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The reinforcement/purchasing issue


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The ease with how you can create new armies and tank corps creates an interesting problem for the german player. Above all speed is essential for him and to reinforce will mean that two weeks up to two month will be lost just trying to refit.

Instead most players buy new units to avoid makin the original units stop the advance and lose a turn or two, especially if there is a lot of empty space ahead. This is very common at the russian front.

This is very unrealistic and a big problem.

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I don't see the difference between reinforcing a

unit (stationary for a turn) vs. building a new

unit (stationary for a turn). Plus if scorched

earth is on and you haven't taken very many

cities, then your ability to build new units near

the front will be very limited for the first 6-12

months or so. Plus there is the experience issue

(green units even tanks tend to take it on the

chin), and the cost issue (it's cheaper to rebuild

from 1 to 10 than it is to build a whole new unit).

I just don't see your point. :confused:

John DiFool

[ September 20, 2002, 02:04 PM: Message edited by: John DiFool ]

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The diffrence is that new units will alter the game to be very unrealistic. For example;

1 army strenght 10 can do 1 attack per turn.

5 army strenght 5 can do 5 attack per turn.

10 new airfleets create unrealistic havoc instead of you beeing careful with the 2 you have.

So you are right in the perspective that when it comes to reinforcements in reality it´s not so big diffrence. But in the game it works not properly, it´s not realistic that the germans easy can get 5-10 airfleets when they in reallife had 3 for the whole Barbarossa campaign.

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There is a difference between rebuilding a depleted unit and purchasing a new unit. A unit that attacks on turn one cannot attack on turn two if you decide to reinforce it. A unit purchased on turn one can attack on turn two. It's this leap frog approach that I think Kuniworth is referring to. The units that attacked in turn one will be reinforced in turn two, while the units you purchased in turn one will continue the attack in turn two. Attacking and reinforcing then are alternating between the units in order to keep the pressure on the enemy. The point about the limited ability to place units close to the front however does come into play however.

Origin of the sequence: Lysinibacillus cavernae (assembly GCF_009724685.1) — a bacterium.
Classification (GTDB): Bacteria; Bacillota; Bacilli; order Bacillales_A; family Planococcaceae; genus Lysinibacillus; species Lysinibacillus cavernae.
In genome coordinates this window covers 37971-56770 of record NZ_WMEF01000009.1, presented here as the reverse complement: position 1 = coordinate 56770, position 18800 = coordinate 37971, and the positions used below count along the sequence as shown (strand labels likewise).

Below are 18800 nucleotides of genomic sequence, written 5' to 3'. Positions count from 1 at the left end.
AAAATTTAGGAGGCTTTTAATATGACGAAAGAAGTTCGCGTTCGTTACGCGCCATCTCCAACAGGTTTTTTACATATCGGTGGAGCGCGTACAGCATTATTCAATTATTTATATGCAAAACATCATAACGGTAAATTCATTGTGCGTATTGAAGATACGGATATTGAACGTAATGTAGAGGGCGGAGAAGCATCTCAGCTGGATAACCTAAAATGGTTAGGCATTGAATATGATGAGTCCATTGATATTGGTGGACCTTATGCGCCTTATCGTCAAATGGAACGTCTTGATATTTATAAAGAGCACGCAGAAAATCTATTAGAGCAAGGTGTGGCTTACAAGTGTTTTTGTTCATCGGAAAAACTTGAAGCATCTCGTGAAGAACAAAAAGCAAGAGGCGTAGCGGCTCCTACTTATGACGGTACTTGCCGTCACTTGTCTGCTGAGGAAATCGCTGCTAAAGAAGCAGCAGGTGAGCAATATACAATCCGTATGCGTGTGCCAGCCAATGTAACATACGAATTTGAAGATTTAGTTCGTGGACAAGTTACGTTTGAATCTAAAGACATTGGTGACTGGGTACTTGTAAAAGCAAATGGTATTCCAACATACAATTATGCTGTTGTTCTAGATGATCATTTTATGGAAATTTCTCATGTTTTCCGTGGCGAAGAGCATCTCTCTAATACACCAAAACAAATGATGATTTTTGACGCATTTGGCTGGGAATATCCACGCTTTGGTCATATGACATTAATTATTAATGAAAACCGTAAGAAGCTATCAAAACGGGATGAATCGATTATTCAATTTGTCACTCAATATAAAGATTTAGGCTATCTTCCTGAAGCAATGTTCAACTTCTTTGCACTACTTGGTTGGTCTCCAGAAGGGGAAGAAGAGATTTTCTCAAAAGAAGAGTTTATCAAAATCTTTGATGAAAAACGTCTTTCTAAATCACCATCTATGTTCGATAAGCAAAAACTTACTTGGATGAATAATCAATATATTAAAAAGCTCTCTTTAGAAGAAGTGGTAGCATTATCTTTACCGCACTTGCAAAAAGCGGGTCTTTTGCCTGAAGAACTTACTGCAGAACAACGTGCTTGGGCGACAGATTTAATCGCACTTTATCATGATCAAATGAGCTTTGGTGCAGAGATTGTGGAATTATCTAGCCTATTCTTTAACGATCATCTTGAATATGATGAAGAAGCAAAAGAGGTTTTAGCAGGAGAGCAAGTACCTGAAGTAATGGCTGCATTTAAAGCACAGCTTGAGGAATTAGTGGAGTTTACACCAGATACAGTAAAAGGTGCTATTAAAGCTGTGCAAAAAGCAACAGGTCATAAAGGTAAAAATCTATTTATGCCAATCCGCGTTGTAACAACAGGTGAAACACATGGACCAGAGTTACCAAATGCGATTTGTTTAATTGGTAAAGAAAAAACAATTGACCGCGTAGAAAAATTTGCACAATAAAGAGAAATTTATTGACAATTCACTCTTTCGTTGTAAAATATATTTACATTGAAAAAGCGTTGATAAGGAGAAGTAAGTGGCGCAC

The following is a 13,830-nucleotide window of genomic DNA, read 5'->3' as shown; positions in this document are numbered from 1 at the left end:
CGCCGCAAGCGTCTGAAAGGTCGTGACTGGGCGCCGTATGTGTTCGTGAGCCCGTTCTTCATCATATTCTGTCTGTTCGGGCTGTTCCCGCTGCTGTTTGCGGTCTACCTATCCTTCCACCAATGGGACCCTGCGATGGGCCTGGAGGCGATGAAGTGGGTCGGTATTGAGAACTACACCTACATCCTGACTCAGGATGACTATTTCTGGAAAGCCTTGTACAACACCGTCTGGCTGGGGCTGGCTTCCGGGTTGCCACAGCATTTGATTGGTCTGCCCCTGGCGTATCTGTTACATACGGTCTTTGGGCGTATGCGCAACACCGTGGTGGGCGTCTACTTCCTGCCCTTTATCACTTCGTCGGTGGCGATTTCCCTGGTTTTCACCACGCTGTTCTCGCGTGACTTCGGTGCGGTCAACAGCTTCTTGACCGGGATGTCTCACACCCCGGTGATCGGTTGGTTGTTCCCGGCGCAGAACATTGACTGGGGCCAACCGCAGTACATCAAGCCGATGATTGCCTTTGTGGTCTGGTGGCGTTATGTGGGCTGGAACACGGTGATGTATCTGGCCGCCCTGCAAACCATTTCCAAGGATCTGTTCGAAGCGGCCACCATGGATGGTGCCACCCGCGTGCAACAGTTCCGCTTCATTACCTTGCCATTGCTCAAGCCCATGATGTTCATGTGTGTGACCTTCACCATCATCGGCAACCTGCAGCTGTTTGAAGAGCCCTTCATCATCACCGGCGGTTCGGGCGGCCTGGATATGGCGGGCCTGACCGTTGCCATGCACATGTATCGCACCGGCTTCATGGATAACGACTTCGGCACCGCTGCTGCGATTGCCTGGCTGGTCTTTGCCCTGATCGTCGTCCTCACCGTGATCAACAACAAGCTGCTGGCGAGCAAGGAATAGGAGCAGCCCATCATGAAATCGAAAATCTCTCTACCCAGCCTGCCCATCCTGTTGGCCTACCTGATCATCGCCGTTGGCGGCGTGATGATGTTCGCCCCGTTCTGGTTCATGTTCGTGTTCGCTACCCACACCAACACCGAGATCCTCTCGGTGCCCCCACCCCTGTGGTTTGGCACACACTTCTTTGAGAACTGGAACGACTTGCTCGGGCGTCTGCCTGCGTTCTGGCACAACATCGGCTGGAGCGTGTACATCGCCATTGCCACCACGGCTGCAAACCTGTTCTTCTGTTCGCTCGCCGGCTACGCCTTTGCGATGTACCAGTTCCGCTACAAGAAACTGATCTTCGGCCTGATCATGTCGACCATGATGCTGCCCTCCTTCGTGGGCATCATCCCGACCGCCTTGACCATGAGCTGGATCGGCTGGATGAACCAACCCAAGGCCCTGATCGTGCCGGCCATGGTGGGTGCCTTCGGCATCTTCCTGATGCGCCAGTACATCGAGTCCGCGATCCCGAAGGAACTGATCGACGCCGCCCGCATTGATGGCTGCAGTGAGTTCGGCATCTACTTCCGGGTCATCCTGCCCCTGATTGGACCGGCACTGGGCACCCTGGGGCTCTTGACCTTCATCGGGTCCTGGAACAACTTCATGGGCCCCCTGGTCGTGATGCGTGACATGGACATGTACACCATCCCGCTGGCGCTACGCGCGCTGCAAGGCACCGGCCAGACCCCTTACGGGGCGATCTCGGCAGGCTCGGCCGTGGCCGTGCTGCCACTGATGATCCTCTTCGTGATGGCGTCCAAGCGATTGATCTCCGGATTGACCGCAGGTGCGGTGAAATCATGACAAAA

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Limiting unit purchases (for human player) is a good idea. Increasing unit purchases (for AI player) is a good idea. Not to take effect till January '43. Gotta' keep some balance in the game... a good player who chooses either Axis or Allied inevitably wins, regardless of what "what if" path is taken.

One of "what if's" involved taking Syria (as the Axis player), then denying the Soviets their oil/mines in the Caucases...way too easy. I would have liked to see the Soviets throw 5-10 inf. units in that Southern theatre to counterattack my units...

AI needs to increase purchases to counteract human player...



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